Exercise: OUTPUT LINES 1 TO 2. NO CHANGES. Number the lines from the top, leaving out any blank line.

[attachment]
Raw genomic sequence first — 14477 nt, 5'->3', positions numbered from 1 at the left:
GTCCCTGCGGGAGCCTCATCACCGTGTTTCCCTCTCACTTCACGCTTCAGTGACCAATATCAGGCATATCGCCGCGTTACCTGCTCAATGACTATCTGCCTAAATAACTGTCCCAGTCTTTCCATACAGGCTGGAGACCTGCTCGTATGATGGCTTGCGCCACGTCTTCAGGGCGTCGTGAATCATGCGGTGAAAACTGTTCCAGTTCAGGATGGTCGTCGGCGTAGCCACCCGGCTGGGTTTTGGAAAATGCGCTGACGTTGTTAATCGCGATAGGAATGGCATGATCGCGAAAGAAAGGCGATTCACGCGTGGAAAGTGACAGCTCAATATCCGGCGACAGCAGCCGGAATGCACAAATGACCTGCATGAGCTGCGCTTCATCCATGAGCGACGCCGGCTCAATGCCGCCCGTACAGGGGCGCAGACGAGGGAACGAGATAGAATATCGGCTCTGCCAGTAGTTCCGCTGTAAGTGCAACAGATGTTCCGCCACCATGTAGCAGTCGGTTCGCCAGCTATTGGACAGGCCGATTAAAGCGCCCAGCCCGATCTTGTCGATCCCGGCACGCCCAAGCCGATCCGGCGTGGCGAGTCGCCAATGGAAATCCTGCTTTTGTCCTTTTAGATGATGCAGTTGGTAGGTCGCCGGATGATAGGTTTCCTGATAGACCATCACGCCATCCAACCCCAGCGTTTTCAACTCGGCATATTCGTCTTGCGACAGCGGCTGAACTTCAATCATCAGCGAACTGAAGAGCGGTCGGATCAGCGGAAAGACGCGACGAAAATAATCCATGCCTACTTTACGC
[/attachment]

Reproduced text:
Raw genomic sequence first — 14477 nt, 5'->3', positions numbered from 1 at the left:
GTCCCTGCGGGAGCCTCATCACCGTGTTTCCCTCTCACTTCACGCTTCAGTGACCAATATCAGGCATATCGCCGCGTTACCTGCTCAATGACTATCTGCCTAAATAACTGTCCCAGTCTTTCCATACAGGCTGGAGACCTGCTCGTATGATGGCTTGCGCCACGTCTTCAGGGCGTCGTGAATCATGCGGTGAAAACTGTTCCAGTTCAGGATGGTCGTCGGCGTAGCCACCCGGCTGGGTTTTGGAAAATGCGCTGACGTTGTTAATCGCGATAGGAATGGCATGATCGCGAAAGAAAGGCGATTCACGCGTGGAAAGTGACAGCTCAATATCCGGCGACAGCAGCCGGAATGCACAAATGACCTGCATGAGCTGCGCTTCATCCATGAGCGACGCCGGCTCAATGCCGCCCGTACAGGGGCGCAGACGAGGGAACGAGATAGAATATCGGCTCTGCCAGTAGTTCCGCTGTAAGTGCAACAGATGTTCCGCCACCATGTAGCAGTCGGTTCGCCAGCTATTGGACAGGCCGATTAAAGCGCCCAGCCCGATCTTGTCGATCCCGGCACGCCCAAGCCGATCCGGCGTGGCGAGTCGCCAATGGAAATCCTGCTTTTGTCCTTTTAGATGATGCAGTTGGTAGGTCGCCGGATGATAGGTTTCCTGATAGACCATCACGCCATCCAACCCCAGCGTTTTCAACTCGGCATATTCGTCTTGCGACAGCGGCTGAACTTCAATCATCAGCGAACTGAAGAGCGGTCGGATCAGCGGAAAGACGCGACGAAAATAATCCATGCCTACTTTACGC